Praying for our Neighborhood

Five months ago we moved into our new house. We were so excited to move into this area away from the richer part of town. From the beginning we have started forming relationships with the children in our neighborhood, the children that walk daily in front of our house. Their faces peering in from our gate. At first the children were just hoping to get a look at the Americans who moved into their barrio (neighborhood). They wanted to play with the toys of the american children, and see what was different about these white faced, blond children.

As time as passed these faces have become real people, real children, with real stories, and real families. People our children play with on a daily basis. Our family genuinely loves these children in our neighborhood, and we love their parents as well. We love our 11 year old neighbor boy, who has become one of Autry’s closest friends, who doesn’t know how to read. The idea of the sala de tarea (homework center) came from him because we know that ¬†we may be his last chance to learn how to read. We love the 12 year old boy down the road whose mom died 5 months ago, and who had to move in with his dad who he barely knows. He told me Emilie that she is the only one that even asks him about his mom. We love the brother and sister and cousin who live around the corner who have a grandma who loves them and cares for them. We love the little, stubborn, competitive girl, who says a lot of bad words because that is what she has always been around. We love the wild 8 year old boy boy a few houses down who’s mom is out partying every night

I could make a list that goes on and on about the different stories of the children in our neighborhood and their families. I could go on and on about the adults who live here and how much they need Jesus. The reason I write this is for people to have thoughts on how to pray for these children we are doing ministry with. Please pray that the seeds of the gospel that they hear week in and week out will be planted firmly in their hearts.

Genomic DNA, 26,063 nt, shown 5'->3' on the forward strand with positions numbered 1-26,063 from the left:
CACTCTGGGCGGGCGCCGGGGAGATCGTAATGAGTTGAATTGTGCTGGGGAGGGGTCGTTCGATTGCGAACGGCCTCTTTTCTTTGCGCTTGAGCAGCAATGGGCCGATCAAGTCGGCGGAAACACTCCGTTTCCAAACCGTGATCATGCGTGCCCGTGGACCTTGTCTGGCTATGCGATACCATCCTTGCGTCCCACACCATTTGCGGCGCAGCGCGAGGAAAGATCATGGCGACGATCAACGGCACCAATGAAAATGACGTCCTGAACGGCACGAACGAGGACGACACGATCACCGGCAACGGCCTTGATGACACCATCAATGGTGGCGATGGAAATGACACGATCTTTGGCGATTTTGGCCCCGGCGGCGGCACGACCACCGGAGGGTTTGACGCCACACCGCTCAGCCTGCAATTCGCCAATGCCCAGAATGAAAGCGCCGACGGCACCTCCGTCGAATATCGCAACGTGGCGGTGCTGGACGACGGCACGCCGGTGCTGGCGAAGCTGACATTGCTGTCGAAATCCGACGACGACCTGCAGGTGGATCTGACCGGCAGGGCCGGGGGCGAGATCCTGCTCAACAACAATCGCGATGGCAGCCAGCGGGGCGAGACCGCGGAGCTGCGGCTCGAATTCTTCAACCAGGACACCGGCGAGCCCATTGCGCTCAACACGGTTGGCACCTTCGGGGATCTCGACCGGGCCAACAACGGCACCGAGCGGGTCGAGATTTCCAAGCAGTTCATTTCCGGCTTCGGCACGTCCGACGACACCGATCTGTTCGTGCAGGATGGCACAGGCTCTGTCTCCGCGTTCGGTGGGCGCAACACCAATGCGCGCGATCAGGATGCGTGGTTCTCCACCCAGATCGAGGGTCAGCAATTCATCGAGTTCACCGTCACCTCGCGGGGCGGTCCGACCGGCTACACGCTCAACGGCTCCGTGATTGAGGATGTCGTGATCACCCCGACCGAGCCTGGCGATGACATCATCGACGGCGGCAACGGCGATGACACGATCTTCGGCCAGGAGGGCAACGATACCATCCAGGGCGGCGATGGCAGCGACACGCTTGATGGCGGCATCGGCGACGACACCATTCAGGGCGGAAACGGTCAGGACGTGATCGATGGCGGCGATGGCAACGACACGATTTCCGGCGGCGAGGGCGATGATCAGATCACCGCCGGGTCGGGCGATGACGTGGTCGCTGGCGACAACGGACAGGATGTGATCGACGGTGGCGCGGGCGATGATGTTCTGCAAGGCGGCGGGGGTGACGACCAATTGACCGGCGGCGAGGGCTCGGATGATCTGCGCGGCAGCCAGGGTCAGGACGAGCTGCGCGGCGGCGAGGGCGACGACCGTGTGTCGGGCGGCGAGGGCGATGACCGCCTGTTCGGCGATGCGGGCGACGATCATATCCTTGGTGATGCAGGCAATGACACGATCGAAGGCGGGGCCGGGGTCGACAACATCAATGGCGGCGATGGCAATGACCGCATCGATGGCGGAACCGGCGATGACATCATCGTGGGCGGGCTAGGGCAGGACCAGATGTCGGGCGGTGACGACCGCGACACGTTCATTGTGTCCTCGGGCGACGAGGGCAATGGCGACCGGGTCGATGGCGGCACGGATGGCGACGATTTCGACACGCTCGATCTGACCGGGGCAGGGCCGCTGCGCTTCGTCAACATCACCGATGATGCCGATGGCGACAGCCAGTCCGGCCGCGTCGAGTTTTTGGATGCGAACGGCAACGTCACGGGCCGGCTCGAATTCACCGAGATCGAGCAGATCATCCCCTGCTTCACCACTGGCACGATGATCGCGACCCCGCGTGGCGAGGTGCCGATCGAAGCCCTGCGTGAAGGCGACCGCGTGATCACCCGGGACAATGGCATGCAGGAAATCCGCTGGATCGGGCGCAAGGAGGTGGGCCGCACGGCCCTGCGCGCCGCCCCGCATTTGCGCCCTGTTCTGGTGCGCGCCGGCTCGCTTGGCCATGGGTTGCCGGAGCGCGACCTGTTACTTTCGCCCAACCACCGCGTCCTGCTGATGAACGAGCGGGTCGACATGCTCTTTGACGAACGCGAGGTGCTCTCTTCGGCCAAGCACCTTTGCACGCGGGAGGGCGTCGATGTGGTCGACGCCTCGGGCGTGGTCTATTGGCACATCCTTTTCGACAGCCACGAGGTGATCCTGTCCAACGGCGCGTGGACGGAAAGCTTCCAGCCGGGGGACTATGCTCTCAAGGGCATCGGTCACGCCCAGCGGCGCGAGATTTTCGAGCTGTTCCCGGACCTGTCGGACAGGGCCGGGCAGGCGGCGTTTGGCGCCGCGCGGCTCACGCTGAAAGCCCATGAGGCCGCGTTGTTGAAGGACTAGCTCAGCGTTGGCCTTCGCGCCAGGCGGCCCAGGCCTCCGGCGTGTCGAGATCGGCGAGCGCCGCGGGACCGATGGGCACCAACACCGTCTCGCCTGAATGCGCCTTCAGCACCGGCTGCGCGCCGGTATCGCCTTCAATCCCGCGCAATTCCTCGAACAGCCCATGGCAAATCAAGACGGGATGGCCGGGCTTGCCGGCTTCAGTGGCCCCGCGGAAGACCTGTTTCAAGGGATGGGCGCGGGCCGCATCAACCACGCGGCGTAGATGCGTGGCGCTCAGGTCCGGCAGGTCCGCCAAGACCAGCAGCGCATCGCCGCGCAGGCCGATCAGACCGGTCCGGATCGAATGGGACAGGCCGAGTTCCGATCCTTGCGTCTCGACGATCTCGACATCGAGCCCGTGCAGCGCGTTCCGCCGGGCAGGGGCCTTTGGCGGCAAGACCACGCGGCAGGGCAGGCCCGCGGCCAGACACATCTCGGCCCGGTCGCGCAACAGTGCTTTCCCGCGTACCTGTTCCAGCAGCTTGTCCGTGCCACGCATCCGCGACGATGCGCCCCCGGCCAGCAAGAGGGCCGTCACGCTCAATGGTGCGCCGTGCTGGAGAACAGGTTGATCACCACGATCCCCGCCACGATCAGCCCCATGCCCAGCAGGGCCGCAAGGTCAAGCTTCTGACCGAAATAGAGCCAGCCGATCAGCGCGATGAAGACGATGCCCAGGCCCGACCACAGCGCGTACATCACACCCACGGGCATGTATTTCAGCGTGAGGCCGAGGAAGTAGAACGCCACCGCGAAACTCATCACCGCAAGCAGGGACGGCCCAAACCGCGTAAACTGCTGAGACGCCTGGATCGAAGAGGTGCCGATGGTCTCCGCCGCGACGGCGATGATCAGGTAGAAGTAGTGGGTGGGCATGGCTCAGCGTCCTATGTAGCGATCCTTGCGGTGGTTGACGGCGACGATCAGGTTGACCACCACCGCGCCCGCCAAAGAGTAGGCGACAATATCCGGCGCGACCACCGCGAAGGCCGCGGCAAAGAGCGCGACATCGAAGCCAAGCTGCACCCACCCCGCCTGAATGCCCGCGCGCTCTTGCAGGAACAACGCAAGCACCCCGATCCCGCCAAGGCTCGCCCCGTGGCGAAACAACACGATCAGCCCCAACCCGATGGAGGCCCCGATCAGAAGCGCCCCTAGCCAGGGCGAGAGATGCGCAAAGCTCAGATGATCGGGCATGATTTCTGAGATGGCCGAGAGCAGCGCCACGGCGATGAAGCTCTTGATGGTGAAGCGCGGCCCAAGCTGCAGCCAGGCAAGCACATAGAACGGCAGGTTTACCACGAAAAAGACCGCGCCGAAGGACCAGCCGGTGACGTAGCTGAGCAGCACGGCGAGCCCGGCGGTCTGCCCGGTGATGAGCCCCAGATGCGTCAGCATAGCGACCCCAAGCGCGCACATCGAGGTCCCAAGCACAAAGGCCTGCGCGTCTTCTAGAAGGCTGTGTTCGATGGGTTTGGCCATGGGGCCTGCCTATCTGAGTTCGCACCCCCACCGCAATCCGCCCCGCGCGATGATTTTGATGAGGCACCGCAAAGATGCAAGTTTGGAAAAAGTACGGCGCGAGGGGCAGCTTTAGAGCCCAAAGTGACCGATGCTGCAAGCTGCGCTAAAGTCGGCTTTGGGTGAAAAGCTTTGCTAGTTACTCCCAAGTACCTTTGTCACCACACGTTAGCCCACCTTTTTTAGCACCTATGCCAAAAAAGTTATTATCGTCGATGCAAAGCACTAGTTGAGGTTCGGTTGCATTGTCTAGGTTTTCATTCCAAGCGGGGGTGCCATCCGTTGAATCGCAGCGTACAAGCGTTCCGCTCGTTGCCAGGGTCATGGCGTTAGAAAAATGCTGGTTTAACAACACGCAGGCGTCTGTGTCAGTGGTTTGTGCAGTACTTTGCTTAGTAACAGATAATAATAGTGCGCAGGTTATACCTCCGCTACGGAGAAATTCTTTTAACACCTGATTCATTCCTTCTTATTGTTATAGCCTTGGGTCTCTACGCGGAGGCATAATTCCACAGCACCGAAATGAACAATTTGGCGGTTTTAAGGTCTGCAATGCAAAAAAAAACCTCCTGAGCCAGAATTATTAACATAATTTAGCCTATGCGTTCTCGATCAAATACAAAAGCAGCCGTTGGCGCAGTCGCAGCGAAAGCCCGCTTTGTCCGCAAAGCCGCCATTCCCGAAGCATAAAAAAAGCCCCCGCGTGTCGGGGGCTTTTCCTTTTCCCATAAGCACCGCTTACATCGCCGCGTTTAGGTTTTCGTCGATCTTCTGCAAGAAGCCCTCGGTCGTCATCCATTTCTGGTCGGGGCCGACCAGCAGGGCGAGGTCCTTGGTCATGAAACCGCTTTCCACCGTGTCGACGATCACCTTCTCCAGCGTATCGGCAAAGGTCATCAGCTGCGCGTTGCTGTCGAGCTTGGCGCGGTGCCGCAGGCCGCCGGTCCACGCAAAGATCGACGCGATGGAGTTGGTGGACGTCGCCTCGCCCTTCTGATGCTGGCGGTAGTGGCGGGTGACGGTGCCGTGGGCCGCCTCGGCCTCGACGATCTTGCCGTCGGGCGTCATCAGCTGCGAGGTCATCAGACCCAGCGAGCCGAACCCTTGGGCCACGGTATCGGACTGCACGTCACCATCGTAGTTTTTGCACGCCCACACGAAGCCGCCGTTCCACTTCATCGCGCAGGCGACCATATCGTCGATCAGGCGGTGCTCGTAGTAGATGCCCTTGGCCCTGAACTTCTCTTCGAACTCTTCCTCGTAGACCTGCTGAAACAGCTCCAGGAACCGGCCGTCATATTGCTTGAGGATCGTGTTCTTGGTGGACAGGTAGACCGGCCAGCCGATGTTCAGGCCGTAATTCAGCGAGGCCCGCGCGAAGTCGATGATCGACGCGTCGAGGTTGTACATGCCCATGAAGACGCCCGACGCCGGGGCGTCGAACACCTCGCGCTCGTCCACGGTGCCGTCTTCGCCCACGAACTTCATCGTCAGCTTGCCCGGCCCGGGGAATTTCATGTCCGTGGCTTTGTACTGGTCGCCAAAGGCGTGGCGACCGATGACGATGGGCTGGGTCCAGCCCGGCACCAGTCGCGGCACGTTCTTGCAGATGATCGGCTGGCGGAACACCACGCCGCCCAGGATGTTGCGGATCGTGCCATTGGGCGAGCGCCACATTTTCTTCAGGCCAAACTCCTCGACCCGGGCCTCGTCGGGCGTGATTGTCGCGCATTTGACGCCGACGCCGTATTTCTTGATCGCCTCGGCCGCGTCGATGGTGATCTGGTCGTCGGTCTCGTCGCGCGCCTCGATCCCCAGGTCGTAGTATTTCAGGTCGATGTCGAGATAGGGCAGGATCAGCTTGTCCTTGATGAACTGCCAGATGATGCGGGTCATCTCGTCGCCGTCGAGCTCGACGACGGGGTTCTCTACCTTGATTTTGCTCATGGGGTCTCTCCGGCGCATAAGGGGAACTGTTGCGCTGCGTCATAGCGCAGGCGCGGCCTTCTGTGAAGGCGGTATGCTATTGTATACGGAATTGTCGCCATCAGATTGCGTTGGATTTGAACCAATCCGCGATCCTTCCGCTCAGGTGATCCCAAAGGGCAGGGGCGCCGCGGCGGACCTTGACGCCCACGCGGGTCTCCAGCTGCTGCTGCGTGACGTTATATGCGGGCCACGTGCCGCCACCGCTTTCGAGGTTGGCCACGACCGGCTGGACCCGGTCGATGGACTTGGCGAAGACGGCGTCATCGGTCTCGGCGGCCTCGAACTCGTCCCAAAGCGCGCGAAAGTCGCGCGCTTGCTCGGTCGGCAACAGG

Many of the children we work with are just about to become teenagers, and in all honesty this scares me. I see that here in the Dominican Republic the teenage years can be really rough on kids. I know, I know, the teenage years are rough on American teens as well. But, here it is a different kind of rough for kids. Teenagers are expected to and act like adults. The amount of teenage pregnancies is staggering. The amount of partying from these children is out in the open, at times right next to their parents. I pray that our relationships with these children will continue into their teenage years and that we continue preaching the gospel to them over and over again. If you would like to pray for one of the children specificialy please contact me and I will send you their name and a little more information about them. But, no matter what please pray for our community that through our presence here it will be changed by the power of the gospel.


Working on Multiplication Tables in our Sala de Tarea. We have found the majority of kids do not have a general grasp on basic math skills so we are trying to work with them in this.


Our morning crew, minus a few at our Sala de Tarea. I am so thankful for these tables that someone donated the money for us to buy.


Afternoon session of Sala de Tarea. We have an average of 22 students in the afternoon.


Autry and a few of his neighborhood friends.